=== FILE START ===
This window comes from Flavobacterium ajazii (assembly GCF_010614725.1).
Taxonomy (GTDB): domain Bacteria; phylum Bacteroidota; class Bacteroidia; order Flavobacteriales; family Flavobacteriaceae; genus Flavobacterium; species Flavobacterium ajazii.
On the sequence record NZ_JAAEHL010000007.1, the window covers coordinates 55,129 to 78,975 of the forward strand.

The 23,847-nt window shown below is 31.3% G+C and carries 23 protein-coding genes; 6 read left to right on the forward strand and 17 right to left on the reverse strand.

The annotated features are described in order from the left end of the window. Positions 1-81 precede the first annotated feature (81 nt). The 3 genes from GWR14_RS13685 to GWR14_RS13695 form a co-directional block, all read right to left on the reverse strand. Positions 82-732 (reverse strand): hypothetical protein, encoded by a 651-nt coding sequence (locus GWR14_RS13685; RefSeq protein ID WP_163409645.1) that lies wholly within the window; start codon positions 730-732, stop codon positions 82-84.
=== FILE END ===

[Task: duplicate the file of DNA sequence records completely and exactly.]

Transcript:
This window comes from Flavobacterium ajazii (assembly GCF_010614725.1).
Taxonomy (GTDB): domain Bacteria; phylum Bacteroidota; class Bacteroidia; order Flavobacteriales; family Flavobacteriaceae; genus Flavobacterium; species Flavobacterium ajazii.
On the sequence record NZ_JAAEHL010000007.1, the window covers coordinates 55,129 to 78,975 of the forward strand.

The 23,847-nt window shown below is 31.3% G+C and carries 23 protein-coding genes; 6 read left to right on the forward strand and 17 right to left on the reverse strand.

The annotated features are described in order from the left end of the window. Positions 1-81 precede the first annotated feature (81 nt). The 3 genes from GWR14_RS13685 to GWR14_RS13695 form a co-directional block, all read right to left on the reverse strand. Positions 82-732 (reverse strand): hypothetical protein, encoded by a 651-nt coding sequence (locus GWR14_RS13685; RefSeq protein ID WP_163409645.1) that lies wholly within the window; start codon positions 730-732, stop codon positions 82-84.